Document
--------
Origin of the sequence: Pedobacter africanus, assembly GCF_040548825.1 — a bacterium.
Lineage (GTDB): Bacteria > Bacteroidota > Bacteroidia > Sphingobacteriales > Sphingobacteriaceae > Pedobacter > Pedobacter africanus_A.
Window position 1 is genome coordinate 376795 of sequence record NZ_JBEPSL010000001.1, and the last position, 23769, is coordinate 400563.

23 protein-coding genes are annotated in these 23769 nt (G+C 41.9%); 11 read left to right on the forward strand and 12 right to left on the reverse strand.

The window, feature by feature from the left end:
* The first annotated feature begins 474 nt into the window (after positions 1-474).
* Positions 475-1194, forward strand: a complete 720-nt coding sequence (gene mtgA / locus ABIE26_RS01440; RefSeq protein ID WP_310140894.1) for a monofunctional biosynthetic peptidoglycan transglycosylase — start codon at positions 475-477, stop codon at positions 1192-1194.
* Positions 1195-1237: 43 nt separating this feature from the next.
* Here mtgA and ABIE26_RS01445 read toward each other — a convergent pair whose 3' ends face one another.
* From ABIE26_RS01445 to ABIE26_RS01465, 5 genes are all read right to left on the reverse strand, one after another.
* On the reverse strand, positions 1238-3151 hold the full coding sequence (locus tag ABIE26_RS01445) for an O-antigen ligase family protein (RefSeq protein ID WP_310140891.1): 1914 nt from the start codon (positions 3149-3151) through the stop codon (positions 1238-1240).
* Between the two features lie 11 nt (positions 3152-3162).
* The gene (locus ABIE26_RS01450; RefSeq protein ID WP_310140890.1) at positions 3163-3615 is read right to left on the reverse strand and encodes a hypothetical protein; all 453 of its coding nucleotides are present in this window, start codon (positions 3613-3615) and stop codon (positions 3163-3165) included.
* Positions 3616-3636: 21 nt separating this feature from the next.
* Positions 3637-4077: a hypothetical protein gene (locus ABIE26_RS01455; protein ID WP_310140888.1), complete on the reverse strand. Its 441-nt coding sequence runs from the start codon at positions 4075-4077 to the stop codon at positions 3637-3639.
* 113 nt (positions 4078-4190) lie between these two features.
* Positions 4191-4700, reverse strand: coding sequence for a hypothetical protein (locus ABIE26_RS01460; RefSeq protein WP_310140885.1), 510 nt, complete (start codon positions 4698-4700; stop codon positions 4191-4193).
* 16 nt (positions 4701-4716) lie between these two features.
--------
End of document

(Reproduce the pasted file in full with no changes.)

Origin of the sequence: Pedobacter africanus, assembly GCF_040548825.1 — a bacterium.
Lineage (GTDB): Bacteria > Bacteroidota > Bacteroidia > Sphingobacteriales > Sphingobacteriaceae > Pedobacter > Pedobacter africanus_A.
Window position 1 is genome coordinate 376795 of sequence record NZ_JBEPSL010000001.1, and the last position, 23769, is coordinate 400563.

23 protein-coding genes are annotated in these 23769 nt (G+C 41.9%); 11 read left to right on the forward strand and 12 right to left on the reverse strand.

The window, feature by feature from the left end:
* The first annotated feature begins 474 nt into the window (after positions 1-474).
* Positions 475-1194, forward strand: a complete 720-nt coding sequence (gene mtgA / locus ABIE26_RS01440; RefSeq protein ID WP_310140894.1) for a monofunctional biosynthetic peptidoglycan transglycosylase — start codon at positions 475-477, stop codon at positions 1192-1194.
* Positions 1195-1237: 43 nt separating this feature from the next.
* Here mtgA and ABIE26_RS01445 read toward each other — a convergent pair whose 3' ends face one another.
* From ABIE26_RS01445 to ABIE26_RS01465, 5 genes are all read right to left on the reverse strand, one after another.
* On the reverse strand, positions 1238-3151 hold the full coding sequence (locus tag ABIE26_RS01445) for an O-antigen ligase family protein (RefSeq protein ID WP_310140891.1): 1914 nt from the start codon (positions 3149-3151) through the stop codon (positions 1238-1240).
* Between the two features lie 11 nt (positions 3152-3162).
* The gene (locus ABIE26_RS01450; RefSeq protein ID WP_310140890.1) at positions 3163-3615 is read right to left on the reverse strand and encodes a hypothetical protein; all 453 of its coding nucleotides are present in this window, start codon (positions 3613-3615) and stop codon (positions 3163-3165) included.
* Positions 3616-3636: 21 nt separating this feature from the next.
* Positions 3637-4077: a hypothetical protein gene (locus ABIE26_RS01455; protein ID WP_310140888.1), complete on the reverse strand. Its 441-nt coding sequence runs from the start codon at positions 4075-4077 to the stop codon at positions 3637-3639.
* 113 nt (positions 4078-4190) lie between these two features.
* Positions 4191-4700, reverse strand: coding sequence for a hypothetical protein (locus ABIE26_RS01460; RefSeq protein WP_310140885.1), 510 nt, complete (start codon positions 4698-4700; stop codon positions 4191-4193).
* 16 nt (positions 4701-4716) lie between these two features.